There have been many other studies evaluating the role of calbindin in epilepsy. Calbindin levels in the dentate granule cells from human epileptic hippocampi are decreased (Magloczky et al., 1997; Nagerl et al., 2000; Selke et al., 2006). In other animal models of epilepsy, including kindling, kainic acid, and pilocarpine, calbindin expression is reduced in the stratum granulosum and CA1 stratum pyramidale in the few months following the initial injury (Baimbridge and Miller, 1984; Baimbridge et al., 1985; Shetty and Turner, 1995; Yang et al., 1997; Tang et al., 2006). Conversely, following acute seizures by electrical stimulation or kainic acid treatments, calbindin protein and mRNA levels are increased (Lowenstein et al., 1991; Lowenstein et al., 1994; Lee et al., 1997). Therefore, it is possible that a compensatory increase in calbindin occurs following acute seizures and this change may be related to neurogenesis or stimulated synthesis (Lowenstein et al., 1991; Lowenstein et al., 1994; Lee et al., 1997). The animals used in these studies were not determined to have the SRSs characteristic of epilepsy. Our study is the first to evaluate calbindin protein and gene expression in animals with the epileptic phenotype in different regions of the hippocampus over an extensive time frame from immediately following SE to as long as 2 years after SE. In this study, calbindin expression observed at early time points (1 h, 1 day, and 7 days post-SE) was not significantly different from controls whereas calbindin was found to decrease significantly throughout the hippocampus as early as 30 days after SE and remained decreased essentially for the life of the animals. This long-term decrease in calbindin expression may play a role in some of the long-term abnormalities observed in Ca2+ homeostasis observed in this model of AE (DeLorenzo et al., 1998; Raza et al., 2001; Raza et al., 2004; Delorenzo et al., 2005).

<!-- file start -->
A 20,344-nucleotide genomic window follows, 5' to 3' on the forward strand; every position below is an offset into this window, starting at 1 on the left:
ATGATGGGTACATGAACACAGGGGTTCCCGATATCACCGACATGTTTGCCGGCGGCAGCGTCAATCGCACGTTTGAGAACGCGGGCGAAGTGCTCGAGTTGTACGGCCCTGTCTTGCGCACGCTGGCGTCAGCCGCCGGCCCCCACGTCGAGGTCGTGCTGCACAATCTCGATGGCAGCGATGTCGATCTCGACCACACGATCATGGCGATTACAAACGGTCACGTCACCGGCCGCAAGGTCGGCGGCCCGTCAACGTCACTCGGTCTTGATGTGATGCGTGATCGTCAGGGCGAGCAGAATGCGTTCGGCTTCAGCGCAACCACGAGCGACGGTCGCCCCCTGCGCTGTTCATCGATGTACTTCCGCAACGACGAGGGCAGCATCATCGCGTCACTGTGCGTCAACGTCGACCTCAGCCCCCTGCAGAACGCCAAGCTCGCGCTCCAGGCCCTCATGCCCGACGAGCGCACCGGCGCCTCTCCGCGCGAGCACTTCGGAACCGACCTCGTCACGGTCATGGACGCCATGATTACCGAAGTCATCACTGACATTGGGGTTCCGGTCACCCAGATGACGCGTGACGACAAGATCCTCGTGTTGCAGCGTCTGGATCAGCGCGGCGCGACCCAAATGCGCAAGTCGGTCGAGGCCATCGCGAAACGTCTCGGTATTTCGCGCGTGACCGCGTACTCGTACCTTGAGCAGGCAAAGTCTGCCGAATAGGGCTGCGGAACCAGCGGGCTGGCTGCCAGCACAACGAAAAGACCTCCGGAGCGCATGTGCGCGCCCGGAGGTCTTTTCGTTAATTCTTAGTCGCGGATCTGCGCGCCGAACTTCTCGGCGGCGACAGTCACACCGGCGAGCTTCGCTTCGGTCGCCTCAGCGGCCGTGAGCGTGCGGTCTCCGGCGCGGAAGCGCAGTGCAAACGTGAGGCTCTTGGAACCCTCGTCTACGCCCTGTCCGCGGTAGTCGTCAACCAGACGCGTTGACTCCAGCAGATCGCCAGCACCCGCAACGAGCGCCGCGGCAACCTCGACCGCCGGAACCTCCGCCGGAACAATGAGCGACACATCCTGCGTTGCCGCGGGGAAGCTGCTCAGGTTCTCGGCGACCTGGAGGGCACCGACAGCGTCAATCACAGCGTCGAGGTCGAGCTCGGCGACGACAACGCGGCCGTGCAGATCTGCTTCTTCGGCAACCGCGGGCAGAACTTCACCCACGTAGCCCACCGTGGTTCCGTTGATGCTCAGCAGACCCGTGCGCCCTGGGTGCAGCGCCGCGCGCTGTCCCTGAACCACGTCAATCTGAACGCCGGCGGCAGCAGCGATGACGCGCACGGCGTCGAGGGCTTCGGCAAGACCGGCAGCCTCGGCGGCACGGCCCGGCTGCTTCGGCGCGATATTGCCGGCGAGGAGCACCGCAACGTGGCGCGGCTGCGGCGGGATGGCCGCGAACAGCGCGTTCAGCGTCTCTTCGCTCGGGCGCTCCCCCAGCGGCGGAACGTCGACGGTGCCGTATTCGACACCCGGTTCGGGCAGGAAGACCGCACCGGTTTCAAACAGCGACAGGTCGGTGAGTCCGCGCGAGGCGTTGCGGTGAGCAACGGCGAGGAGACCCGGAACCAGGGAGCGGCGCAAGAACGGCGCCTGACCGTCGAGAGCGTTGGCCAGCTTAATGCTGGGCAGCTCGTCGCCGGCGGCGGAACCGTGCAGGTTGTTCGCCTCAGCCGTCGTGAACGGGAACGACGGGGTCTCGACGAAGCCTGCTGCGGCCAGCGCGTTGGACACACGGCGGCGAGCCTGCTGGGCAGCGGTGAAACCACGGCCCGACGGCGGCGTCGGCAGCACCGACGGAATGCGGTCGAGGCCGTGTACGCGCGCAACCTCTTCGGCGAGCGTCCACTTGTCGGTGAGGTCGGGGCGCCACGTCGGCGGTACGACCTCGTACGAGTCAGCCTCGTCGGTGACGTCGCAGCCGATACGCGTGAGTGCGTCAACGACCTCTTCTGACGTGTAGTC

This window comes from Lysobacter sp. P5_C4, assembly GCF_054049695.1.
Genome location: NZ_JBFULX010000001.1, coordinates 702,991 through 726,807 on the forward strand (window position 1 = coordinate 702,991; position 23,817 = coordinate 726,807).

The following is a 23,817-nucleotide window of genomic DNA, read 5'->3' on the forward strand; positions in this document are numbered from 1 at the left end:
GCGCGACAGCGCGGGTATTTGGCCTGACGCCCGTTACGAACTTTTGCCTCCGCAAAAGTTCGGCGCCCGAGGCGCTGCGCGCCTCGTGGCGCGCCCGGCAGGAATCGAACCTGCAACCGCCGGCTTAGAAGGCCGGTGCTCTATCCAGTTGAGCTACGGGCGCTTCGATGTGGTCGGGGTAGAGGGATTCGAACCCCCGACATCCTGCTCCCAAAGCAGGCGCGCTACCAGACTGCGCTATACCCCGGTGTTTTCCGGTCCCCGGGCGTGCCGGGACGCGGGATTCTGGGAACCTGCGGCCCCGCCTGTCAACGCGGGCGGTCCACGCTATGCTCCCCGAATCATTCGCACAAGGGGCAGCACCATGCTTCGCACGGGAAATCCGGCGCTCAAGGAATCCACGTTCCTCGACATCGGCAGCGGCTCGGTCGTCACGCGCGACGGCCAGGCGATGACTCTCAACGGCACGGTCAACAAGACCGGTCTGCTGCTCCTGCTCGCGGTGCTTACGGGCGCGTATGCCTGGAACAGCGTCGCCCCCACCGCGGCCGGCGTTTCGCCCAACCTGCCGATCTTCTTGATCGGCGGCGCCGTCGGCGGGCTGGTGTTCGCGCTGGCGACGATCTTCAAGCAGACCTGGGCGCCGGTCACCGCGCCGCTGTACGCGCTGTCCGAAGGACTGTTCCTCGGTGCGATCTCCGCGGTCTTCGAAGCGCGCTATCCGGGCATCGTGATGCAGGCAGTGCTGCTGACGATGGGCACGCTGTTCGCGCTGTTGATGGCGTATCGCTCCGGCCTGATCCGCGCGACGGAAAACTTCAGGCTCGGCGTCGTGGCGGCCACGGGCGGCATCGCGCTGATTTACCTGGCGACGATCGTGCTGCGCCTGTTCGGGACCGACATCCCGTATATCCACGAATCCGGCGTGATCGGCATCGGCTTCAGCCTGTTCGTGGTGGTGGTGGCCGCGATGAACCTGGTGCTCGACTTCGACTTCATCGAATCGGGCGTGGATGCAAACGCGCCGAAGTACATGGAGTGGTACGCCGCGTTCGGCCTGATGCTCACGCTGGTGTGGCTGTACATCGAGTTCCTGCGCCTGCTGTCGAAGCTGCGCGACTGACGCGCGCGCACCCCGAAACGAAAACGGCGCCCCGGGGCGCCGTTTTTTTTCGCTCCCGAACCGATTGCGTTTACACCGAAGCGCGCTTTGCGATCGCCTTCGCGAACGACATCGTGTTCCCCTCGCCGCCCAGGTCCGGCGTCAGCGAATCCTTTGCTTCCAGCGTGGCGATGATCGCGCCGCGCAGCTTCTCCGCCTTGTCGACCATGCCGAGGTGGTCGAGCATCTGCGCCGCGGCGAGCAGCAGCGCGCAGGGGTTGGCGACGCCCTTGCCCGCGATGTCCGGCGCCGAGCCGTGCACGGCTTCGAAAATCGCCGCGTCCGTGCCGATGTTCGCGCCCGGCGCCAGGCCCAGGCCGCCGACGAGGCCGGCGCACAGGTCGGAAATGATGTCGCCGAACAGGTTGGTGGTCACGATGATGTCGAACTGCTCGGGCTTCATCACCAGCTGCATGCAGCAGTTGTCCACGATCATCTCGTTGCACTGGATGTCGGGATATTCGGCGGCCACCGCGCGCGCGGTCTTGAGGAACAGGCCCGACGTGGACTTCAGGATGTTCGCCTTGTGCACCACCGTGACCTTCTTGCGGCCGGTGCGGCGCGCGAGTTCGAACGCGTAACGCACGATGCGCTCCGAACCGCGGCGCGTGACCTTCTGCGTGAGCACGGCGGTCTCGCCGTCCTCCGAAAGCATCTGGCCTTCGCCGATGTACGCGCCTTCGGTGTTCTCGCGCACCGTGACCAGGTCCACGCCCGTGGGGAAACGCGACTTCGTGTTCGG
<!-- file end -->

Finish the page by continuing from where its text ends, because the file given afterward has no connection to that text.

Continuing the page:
In the pilocarpine model of AE, there is regionally specific cell loss in the hippocampus (Mello et al., 1993; Rice and DeLorenzo, 1998; Falenski et al., 2007). Although the granule layer of the dentate gyrus is fairly resistant to cell loss, results from this study showed a dramatic decrease in calbindin expression. This finding is consistent with previous studies that have reported decreases in calbindin in the dentate granule cell layer of the hippocampus in epilepsy (Scharfman et al., 2002; Krsek et al., 2004; Tang et al., 2006). The CA1 pyramidal layer and hilus are more sensitive to pilocarpine-induced SE, with more severe necrosis and greater cell loss than other hippocampal regions (Klitgaard et al., 2002; Hamani and Mello, 2002). Therefore, it is possible that cell loss in these regions could be contributing to the profound decrease in calbindin expression observed in this study.
It is important to emphasize that epileptogenesis is a complex process, and there may be changes in other second messenger systems interacting with Ca2+ or acting independently in producing and maintaining AE. However, the evidence for the role of Ca2+ in this process and the close relationship between this second messenger to injury make it a potentially important regulator of epileptogenesis (Delorenzo et al., 2005). The Ca2+ hypothesis of epileptogenesis postulates that the pathophysiological effects of excess Ca2+ on neuronal function may lie on a continuum. One end of the continuum is characterized by brief, controlled Ca2+ loads of normal function, and the other end is characterized by irreversible Ca2+ loads and neuronal death associated with excitotoxicity. The middle of the continuum is characterized by prolonged sub lethal, but reversible, elevations in [Ca2+]i that trigger pathological plasticity changes associated with epileptogenesis. It is hypothesized that these plasticity changes lead to the development of epilepsy and the persistent elevations in [Ca2+]i that play a role in maintaining chronic epilepsy (Delorenzo et al., 2005). In other words, both excitotoxicity and epileptogenesis require NMDA receptor activation and the presence of extracellular Ca2+ during initiation. During both excitotoxicity and epileptogenesis, neurons endure large elevations of [Ca2+]i. In excitotoxicity, these elevations progress to an irreversible loss of Ca2+ homeostasis and neuronal death. In epileptogenesis, these elevations, though prolonged, are buffered over time and lead to permanent plasticity changes and neuronal hyperexcitability.